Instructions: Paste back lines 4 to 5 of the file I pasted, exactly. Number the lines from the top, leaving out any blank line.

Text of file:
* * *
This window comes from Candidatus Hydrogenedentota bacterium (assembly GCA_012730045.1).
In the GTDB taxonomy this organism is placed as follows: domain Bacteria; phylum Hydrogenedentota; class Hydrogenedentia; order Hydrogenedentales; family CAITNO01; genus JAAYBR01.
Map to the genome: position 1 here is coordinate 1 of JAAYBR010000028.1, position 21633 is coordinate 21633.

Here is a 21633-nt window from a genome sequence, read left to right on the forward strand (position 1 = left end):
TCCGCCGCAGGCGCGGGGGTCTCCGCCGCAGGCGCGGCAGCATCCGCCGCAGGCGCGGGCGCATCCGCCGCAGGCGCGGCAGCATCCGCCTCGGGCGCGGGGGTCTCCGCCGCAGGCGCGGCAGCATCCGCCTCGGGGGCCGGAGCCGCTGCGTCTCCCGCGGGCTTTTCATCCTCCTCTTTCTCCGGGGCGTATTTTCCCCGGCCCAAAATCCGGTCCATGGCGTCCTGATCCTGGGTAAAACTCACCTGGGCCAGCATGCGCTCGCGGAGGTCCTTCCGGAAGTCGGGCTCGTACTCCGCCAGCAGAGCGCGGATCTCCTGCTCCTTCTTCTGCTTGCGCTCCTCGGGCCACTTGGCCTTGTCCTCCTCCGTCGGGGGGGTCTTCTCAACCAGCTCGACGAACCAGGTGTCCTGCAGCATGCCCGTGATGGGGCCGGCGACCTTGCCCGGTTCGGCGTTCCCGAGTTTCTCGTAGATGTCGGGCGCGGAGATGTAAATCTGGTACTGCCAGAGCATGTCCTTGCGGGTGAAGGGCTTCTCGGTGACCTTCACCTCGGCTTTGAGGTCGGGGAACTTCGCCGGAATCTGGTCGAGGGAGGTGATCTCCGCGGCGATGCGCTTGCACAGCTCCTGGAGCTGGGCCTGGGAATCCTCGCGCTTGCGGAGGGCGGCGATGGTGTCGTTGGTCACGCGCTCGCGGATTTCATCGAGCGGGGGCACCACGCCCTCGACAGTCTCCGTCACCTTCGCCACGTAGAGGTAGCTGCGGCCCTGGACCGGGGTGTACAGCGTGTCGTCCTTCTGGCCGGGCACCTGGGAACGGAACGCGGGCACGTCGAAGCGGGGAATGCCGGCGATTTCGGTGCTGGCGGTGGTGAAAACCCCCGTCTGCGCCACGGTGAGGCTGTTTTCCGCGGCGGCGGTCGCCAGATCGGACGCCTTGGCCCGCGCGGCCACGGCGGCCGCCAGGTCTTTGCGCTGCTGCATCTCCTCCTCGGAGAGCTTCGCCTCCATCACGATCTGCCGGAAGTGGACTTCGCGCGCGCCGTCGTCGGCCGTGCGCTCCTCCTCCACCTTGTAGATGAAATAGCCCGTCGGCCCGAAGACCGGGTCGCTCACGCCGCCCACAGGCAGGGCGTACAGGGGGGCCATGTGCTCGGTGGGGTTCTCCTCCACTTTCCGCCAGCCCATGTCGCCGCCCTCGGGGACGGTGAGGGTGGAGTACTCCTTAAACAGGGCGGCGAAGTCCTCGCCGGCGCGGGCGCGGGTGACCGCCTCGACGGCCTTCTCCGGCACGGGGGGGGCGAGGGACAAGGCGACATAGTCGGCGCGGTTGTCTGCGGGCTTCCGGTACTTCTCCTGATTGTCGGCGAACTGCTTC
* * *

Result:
Here is a 21633-nt window from a genome sequence, read left to right on the forward strand (position 1 = left end):
TCCGCCGCAGGCGCGGGGGTCTCCGCCGCAGGCGCGGCAGCATCCGCCGCAGGCGCGGGCGCATCCGCCGCAGGCGCGGCAGCATCCGCCTCGGGCGCGGGGGTCTCCGCCGCAGGCGCGGCAGCATCCGCCTCGGGGGCCGGAGCCGCTGCGTCTCCCGCGGGCTTTTCATCCTCCTCTTTCTCCGGGGCGTATTTTCCCCGGCCCAAAATCCGGTCCATGGCGTCCTGATCCTGGGTAAAACTCACCTGGGCCAGCATGCGCTCGCGGAGGTCCTTCCGGAAGTCGGGCTCGTACTCCGCCAGCAGAGCGCGGATCTCCTGCTCCTTCTTCTGCTTGCGCTCCTCGGGCCACTTGGCCTTGTCCTCCTCCGTCGGGGGGGTCTTCTCAACCAGCTCGACGAACCAGGTGTCCTGCAGCATGCCCGTGATGGGGCCGGCGACCTTGCCCGGTTCGGCGTTCCCGAGTTTCTCGTAGATGTCGGGCGCGGAGATGTAAATCTGGTACTGCCAGAGCATGTCCTTGCGGGTGAAGGGCTTCTCGGTGACCTTCACCTCGGCTTTGAGGTCGGGGAACTTCGCCGGAATCTGGTCGAGGGAGGTGATCTCCGCGGCGATGCGCTTGCACAGCTCCTGGAGCTGGGCCTGGGAATCCTCGCGCTTGCGGAGGGCGGCGATGGTGTCGTTGGTCACGCGCTCGCGGATTTCATCGAGCGGGGGCACCACGCCCTCGACAGTCTCCGTCACCTTCGCCACGTAGAGGTAGCTGCGGCCCTGGACCGGGGTGTACAGCGTGTCGTCCTTCTGGCCGGGCACCTGGGAACGGAACGCGGGCACGTCGAAGCGGGGAATGCCGGCGATTTCGGTGCTGGCGGTGGTGAAAACCCCCGTCTGCGCCACGGTGAGGCTGTTTTCCGCGGCGGCGGTCGCCAGATCGGACGCCTTGGCCCGCGCGGCCACGGCGGCCGCCAGGTCTTTGCGCTGCTGCATCTCCTCCTCGGAGAGCTTCGCCTCCATCACGATCTGCCGGAAGTGGACTTCGCGCGCGCCGTCGTCGGCCGTGCGCTCCTCCTCCACCTTGTAGATGAAATAGCCCGTCGGCCCGAAGACCGGGTCGCTCACGCCGCCCACAGGCAGGGCGTACAGGGGGGCCATGTGCTCGGTGGGGTTCTCCTCCACTTTCCGCCAGCCCATGTCGCCGCCCTCGGGGACGGTGAGGGTGGAGTACTCCTTAAACAGGGCGGCGAAGTCCTCGCCGGCGCGGGCGCGGGTGACCGCCTCGACGGCCTTCTCCGGCACGGGGGGGGCGAGGGACAAGGCGACATAGTCGGCGCGGTTGTCTGCGGGCTTCCGGTACTTCTCCTGATTGTCGGCGAACTGCTTC